The Solar District Cup 2020 HeroX site will remain accessible as a resource and archive of the 2020 program. If you are following the Class of 2020 HeroX page and would like to receive updates about future challenges, you can follow the current competition on HeroX or subscribe to the newsletter.
Whether you participated in the Class of 2020 or enjoyed following the program, we invite you to join the Class of 2021 competition and remain an active part of the Solar District Cup community!
On Sunday, April 26, the Solar District Cup 2020 competition event was conducted. Through live video conference, 26 competing teams presented to a panel of judges in one of three district use case divisions. Each team had 15 minutes to present, followed by 10 minutes of questions from the judges. Afterward, the judges deliberated to select the third-, second-, and first-place winners in each division. The judges were uniformly impressed by the caliber of solutions presented by all the competing teams.
On Monday, April 27, the National Renewable Energy Laboratory and U.S. Department of Energy (DOE) announced the winners on a live video conference event. DOE’s Office of Energy Efficiency and Renewable Energy, Deputy Assistant Secretary for Renewable Power, David Solan spoke on how the Solar District Cup addresses Energy Department goals related to growing the solar energy workforce before unveiling the following winners.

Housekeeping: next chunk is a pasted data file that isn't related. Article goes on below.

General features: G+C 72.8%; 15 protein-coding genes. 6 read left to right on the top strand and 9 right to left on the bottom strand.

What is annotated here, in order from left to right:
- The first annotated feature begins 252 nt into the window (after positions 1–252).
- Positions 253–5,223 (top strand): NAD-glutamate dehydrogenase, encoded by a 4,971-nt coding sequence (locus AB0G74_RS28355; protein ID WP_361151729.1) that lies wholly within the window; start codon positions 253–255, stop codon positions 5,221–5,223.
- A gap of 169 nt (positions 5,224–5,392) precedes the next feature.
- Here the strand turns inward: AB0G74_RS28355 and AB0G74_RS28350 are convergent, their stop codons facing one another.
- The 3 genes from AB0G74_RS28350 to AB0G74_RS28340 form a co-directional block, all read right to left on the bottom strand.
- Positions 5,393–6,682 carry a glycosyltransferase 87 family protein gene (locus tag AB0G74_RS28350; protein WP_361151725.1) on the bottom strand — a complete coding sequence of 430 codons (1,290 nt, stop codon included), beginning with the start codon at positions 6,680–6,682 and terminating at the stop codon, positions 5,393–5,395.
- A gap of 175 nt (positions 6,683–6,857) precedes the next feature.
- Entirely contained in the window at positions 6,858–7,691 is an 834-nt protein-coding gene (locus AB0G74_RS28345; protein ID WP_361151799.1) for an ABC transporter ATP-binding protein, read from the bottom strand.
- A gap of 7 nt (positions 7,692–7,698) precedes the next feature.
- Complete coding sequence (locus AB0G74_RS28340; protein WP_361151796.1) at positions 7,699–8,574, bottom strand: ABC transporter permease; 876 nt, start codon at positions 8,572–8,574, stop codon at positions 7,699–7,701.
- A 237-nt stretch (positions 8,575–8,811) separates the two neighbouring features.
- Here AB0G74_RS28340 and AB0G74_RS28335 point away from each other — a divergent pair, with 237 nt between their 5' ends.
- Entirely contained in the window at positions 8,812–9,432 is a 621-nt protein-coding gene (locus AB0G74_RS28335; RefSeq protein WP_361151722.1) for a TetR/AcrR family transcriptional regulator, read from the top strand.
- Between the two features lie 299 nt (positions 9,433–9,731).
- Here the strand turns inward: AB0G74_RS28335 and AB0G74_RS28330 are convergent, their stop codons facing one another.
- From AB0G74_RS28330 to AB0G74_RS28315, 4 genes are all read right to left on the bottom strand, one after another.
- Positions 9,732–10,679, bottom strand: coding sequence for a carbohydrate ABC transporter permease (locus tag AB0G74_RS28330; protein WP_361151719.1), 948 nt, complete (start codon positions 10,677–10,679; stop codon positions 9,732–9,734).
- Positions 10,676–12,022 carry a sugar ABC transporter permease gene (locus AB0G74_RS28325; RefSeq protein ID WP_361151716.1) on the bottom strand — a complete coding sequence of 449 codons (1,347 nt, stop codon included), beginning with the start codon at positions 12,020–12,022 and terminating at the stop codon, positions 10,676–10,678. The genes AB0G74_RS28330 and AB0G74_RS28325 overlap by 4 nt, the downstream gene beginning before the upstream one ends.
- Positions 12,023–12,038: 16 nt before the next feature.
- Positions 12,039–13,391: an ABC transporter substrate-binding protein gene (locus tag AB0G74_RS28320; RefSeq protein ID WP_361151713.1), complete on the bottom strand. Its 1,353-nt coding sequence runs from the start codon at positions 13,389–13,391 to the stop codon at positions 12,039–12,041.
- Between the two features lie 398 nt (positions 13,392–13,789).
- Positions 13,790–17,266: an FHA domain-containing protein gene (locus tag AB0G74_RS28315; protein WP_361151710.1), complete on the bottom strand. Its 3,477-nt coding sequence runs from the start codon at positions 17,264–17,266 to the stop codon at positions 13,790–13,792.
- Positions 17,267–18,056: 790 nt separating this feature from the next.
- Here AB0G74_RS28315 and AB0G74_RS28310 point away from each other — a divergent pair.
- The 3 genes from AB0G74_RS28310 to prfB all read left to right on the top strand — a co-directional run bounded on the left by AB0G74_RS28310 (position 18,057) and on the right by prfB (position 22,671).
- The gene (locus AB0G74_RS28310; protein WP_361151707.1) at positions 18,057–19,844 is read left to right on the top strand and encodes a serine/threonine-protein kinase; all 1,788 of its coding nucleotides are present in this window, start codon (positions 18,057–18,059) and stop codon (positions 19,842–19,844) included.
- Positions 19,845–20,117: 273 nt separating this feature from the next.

Crystal Parks district use case division:
1st Place: Dartmouth College 2nd Place: Colorado School of Mines 3rd Place: Cornell University
New Mexico State University district use case division:
1st Place: University of Cincinnati 2nd Place: West Virginia University 3rd Place: University of Colorado Boulder
Ball State University district use case division:
1st Place: Florida International University 2nd Place: New Mexico State University 3rd Place: Creighton University
Later that day, the three first-place teams gave 8-minute presentations to an audience of peers and industry professionals. The video conference attendees then voted on their favorite team to win the Industry Choice Award. After voting concluded, DOE’s Director of the Solar Energy Technologies Office, Dr. Becca Jones-Albertus, announced University of Cincinnati as the Solar District Cup 2020 Industry Choice winner.
Thank you to everyone who participated in the inaugural year of the Solar District Cup, and congratulations!
Over the 2019/2020 academic school year, collegiate students have worked on developing creative solar solutions for a campus or urban district. This weekend is the culmination of their hard work as they compete in the final competition event.
All events are open to public and industry attendance.
Here’s the flow of events:
Sunday, April 26, 12-6 p.m. ET